[Photo: Dominika Roseclay]
Shin splints are a common overuse injury caused by repeated stress on the shin bone, muscles, and connective tissues in the lower leg. If you've had splints, you don't need to be told that they can be painful and difficult to treat.
Pain from shin splints are usually felt on the inner lower part of the leg or front of the shin bone and can range from mild to severe. It can start as come-and-go discomfort with activity and progress to a steady and persistent pain even after the activity has ended. To diagnose splints, a doctor will examine the lower leg, ankle, and foot and may order X-rays and MRI scans to rule out a stress fracture.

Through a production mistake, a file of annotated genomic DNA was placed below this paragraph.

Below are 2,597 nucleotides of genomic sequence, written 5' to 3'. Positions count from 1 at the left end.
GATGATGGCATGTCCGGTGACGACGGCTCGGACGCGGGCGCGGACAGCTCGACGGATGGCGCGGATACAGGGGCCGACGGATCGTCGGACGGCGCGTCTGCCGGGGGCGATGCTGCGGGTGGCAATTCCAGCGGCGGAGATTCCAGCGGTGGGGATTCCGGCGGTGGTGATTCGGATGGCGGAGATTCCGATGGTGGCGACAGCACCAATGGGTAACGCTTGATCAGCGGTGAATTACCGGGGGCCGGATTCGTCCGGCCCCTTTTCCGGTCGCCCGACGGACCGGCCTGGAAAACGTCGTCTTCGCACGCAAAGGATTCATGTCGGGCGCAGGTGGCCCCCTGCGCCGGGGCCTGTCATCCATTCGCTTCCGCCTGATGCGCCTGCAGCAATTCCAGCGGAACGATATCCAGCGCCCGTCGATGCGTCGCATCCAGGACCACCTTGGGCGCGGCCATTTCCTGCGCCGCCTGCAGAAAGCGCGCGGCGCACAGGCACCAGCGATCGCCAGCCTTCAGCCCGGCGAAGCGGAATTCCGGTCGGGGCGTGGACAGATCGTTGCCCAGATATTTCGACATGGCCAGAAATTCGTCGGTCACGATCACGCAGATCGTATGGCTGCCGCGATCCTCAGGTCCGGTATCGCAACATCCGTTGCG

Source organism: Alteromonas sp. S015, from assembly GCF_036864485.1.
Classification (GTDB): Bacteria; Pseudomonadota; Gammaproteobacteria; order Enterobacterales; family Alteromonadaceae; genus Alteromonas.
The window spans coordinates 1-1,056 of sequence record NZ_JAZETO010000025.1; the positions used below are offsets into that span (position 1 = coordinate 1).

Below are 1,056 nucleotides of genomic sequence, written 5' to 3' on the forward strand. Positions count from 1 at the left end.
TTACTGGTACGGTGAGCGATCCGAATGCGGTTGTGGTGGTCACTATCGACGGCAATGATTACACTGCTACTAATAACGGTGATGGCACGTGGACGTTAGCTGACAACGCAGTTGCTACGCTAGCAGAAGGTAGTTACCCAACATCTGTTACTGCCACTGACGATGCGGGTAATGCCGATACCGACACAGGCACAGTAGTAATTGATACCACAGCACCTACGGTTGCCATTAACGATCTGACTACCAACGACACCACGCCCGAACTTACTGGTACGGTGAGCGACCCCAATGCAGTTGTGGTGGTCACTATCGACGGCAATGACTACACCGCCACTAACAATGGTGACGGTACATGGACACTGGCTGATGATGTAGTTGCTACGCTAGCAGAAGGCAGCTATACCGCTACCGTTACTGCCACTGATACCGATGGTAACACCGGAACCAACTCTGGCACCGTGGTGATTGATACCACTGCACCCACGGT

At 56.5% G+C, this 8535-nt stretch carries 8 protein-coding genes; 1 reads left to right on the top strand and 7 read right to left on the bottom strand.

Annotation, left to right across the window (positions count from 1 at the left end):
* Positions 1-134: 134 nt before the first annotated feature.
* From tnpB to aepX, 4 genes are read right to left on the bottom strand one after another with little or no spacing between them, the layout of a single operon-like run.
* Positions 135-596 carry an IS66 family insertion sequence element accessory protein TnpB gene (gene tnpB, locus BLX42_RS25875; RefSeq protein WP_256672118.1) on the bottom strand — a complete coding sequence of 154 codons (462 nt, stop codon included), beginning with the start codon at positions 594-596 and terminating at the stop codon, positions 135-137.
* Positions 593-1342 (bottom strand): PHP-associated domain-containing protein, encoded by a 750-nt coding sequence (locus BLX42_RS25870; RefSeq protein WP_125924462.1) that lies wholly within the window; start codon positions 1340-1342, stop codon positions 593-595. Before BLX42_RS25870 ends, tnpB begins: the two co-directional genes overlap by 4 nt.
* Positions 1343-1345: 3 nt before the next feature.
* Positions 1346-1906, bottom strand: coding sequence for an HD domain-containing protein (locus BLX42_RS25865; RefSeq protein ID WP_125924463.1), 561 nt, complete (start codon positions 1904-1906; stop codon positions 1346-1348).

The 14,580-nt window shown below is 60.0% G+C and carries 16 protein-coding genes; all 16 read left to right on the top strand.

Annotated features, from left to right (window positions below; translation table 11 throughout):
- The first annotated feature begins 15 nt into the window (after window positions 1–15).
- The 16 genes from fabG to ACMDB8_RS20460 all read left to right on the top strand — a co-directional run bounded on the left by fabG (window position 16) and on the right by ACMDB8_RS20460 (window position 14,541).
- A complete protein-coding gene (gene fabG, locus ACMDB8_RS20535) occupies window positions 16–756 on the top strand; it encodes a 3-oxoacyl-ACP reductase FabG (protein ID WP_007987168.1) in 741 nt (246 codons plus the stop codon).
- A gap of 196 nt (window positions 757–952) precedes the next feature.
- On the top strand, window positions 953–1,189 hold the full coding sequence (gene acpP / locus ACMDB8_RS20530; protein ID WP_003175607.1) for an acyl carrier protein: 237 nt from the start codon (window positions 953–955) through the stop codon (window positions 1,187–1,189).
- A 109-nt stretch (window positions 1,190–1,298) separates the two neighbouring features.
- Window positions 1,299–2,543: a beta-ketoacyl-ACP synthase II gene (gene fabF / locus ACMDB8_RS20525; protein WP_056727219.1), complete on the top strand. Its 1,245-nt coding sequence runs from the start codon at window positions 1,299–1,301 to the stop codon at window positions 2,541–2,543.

As for treatment, rest and ice are important to give the muscles and bones time to heal. Vitamin D3 supplements may help, and over-the-counter nonsteroidal anti-inflammatory drugs (NSAIDs) can ease pain and swelling. When you do become active again, start slowly and increase your activities gradually. Wearing supportive shoes when running or hiking, ideally with orthotic inserts when exercising – and replace them every 300 miles. Also, consider avoid sudden increases in activity and stretch your muscles before exercising to warm them up. Avoid surfaces that are hard, uneven, or hilly when running. If you run often, consider adding low-impact exercises to your routine.